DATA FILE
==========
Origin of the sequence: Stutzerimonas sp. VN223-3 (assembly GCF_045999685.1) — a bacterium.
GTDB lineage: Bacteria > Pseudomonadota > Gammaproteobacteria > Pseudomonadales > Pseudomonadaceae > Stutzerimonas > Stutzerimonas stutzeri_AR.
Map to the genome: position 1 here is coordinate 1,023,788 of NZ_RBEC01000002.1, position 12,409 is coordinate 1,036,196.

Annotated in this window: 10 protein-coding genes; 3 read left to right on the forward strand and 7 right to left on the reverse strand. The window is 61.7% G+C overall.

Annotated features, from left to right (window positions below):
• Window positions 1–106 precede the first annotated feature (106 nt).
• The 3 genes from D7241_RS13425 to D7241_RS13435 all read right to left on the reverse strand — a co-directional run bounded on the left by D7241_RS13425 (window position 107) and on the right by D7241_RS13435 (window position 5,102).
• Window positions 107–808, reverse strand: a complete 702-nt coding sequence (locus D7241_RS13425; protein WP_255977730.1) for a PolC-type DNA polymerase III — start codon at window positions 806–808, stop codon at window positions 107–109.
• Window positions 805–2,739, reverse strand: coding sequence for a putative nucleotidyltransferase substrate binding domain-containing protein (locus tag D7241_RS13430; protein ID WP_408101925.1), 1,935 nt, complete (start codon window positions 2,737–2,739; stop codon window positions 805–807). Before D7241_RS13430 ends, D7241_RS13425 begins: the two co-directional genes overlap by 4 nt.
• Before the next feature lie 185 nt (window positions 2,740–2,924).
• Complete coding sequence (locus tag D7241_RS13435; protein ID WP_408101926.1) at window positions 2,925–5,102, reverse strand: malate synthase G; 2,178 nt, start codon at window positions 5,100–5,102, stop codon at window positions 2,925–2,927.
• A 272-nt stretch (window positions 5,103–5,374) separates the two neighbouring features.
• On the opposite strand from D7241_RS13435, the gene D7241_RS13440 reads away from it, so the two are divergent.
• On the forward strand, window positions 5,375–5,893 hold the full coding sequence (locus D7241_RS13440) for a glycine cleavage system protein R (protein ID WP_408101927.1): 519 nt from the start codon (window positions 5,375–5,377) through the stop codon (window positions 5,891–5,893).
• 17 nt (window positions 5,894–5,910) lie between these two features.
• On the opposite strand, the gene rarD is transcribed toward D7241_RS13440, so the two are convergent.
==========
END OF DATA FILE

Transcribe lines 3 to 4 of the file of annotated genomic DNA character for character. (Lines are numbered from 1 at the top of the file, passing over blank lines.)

Map to the genome: position 1 here is coordinate 1,023,788 of NZ_RBEC01000002.1, position 12,409 is coordinate 1,036,196.

Annotated in this window: 10 protein-coding genes; 3 read left to right on the forward strand and 7 right to left on the reverse strand. The window is 61.7% G+C overall.